If your property values are high & there's high local demand, then sell your house & bank the cash. Rent -- it leaves you more nimble. I hate "mobile homes" with a passion, yet I'm reconsidering, for the tactical advantage.

No, the worst is yet to come. I don't recommend stocking up on guns & gold coins, but make sure your car is well-maintained... :shock:

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FrankChurch
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Re: The "Great Recession": Almost over, or just beginning?

Postby FrankChurch » Tue Oct 18, 2011 5:27 pm

The second coming is at hand.

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Ezra Lb.
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Re: The "Great Recession": Almost over, or just beginning?

Postby Ezra Lb. » Tue Oct 18, 2011 5:47 pm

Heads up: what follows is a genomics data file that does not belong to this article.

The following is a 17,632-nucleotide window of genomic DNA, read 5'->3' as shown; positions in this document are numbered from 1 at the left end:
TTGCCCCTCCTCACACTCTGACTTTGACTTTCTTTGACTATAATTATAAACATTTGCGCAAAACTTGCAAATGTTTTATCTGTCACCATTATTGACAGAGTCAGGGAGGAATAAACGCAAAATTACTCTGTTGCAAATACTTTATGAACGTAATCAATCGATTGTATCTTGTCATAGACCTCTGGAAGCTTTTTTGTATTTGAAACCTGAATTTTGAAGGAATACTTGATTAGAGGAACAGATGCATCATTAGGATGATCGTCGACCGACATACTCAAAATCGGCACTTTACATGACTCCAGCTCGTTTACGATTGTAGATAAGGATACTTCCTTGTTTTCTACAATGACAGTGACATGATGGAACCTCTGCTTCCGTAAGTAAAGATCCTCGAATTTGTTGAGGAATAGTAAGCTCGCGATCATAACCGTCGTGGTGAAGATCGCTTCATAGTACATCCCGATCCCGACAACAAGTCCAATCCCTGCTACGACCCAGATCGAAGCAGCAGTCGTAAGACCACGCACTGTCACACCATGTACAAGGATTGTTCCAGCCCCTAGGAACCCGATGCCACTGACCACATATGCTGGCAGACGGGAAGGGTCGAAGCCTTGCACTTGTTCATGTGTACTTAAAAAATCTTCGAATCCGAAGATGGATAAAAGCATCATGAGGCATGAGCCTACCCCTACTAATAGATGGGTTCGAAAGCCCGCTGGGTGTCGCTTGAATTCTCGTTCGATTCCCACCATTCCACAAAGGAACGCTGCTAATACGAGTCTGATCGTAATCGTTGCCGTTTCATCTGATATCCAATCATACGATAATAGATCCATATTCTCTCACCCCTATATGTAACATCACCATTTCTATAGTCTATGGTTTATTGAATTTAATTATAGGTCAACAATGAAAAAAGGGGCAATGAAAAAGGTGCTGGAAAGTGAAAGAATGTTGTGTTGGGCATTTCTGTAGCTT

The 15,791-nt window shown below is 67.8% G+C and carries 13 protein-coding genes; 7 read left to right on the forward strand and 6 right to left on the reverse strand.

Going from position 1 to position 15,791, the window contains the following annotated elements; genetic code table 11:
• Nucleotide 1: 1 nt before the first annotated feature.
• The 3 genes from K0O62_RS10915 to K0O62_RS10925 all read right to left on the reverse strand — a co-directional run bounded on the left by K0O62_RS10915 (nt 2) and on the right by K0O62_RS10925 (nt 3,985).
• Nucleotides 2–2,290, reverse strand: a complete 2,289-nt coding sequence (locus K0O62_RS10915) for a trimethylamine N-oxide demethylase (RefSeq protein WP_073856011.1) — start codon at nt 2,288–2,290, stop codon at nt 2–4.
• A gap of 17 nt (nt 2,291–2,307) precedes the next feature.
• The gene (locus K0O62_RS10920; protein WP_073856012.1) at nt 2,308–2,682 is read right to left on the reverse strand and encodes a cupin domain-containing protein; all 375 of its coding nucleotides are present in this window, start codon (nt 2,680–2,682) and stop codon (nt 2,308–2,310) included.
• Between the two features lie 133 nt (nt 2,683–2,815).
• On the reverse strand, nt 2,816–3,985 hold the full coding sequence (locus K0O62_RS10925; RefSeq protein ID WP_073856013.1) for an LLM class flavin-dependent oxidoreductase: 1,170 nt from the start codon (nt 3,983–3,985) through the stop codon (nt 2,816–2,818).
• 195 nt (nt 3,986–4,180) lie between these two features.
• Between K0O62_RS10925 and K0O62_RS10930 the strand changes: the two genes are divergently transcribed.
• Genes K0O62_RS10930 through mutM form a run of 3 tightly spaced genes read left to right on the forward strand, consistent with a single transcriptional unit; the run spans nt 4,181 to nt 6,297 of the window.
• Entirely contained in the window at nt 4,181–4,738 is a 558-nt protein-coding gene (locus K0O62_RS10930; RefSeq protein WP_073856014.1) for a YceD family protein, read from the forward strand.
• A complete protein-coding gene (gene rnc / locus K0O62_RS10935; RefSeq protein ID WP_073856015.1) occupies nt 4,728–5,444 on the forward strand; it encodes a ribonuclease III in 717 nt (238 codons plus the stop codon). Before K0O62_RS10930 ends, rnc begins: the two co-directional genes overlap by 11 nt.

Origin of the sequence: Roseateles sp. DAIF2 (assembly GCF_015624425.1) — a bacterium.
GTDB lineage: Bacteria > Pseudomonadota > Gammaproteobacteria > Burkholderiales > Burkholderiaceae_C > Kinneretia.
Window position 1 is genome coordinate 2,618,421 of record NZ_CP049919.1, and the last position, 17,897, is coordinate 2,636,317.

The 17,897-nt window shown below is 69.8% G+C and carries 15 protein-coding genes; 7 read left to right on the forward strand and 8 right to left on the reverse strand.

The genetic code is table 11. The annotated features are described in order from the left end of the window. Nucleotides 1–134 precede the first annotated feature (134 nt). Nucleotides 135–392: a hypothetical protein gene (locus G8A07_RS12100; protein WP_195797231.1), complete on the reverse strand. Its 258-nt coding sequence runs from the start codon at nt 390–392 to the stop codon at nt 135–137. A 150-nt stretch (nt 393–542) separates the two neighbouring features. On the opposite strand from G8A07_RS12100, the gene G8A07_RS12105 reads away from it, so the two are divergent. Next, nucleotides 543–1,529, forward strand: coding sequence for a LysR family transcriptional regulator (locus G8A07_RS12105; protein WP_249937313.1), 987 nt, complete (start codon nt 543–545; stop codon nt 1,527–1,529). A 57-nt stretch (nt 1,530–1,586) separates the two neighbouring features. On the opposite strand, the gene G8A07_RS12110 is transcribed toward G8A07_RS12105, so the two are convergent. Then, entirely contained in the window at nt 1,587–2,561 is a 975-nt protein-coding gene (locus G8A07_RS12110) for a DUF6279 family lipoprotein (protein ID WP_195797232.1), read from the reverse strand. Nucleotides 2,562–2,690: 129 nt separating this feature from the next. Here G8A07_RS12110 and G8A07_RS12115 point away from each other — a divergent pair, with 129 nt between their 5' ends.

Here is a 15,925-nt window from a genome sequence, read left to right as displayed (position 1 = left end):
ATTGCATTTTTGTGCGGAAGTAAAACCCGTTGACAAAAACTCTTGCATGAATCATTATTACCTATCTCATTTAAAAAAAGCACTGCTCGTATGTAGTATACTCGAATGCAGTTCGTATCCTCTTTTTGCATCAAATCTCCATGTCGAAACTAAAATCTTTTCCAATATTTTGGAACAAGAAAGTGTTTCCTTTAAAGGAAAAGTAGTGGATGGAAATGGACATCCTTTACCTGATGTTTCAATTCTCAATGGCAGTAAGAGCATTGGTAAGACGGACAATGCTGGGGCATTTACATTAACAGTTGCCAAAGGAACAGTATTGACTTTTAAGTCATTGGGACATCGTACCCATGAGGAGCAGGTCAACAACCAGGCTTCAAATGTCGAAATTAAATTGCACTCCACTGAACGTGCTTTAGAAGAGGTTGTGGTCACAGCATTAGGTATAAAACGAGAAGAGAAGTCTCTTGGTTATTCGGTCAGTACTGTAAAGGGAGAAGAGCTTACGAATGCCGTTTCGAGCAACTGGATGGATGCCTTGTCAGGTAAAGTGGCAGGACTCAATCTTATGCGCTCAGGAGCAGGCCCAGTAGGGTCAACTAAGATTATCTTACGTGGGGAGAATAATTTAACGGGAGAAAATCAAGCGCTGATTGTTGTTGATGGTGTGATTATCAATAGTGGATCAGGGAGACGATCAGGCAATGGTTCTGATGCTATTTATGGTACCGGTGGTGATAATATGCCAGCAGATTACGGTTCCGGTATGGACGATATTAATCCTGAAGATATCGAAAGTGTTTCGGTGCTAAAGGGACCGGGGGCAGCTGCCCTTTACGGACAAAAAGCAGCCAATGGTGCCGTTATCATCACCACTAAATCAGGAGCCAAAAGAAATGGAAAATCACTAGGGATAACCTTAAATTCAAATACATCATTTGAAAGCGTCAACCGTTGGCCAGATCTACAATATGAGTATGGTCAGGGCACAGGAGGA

The future will neither be apocalypse or paradise - just more of the same ole same ole.

Living, dying, singing, crying, fucking, farting, laughing, sighing.
“We must not always talk in the marketplace,” Hester Prynne said, “of what happens to us in the forest.”
-Nathaniel Hawthorne, The Scarlet Letter

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NeonMosfet
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Re: The "Great Recession": Almost over, or just beginning?

Postby NeonMosfet » Sat May 12, 2012 4:28 pm

Something will happen. JP Morgan lost 2 billion. That is not a good sign. This time Jamie Diman really did it. If things were recovering, this could be the brick in the glass wall.
Myopia Through Convexed Harlequins

Anthony Ravenscroft
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Re: The "Great Recession": Almost over, or just beginning?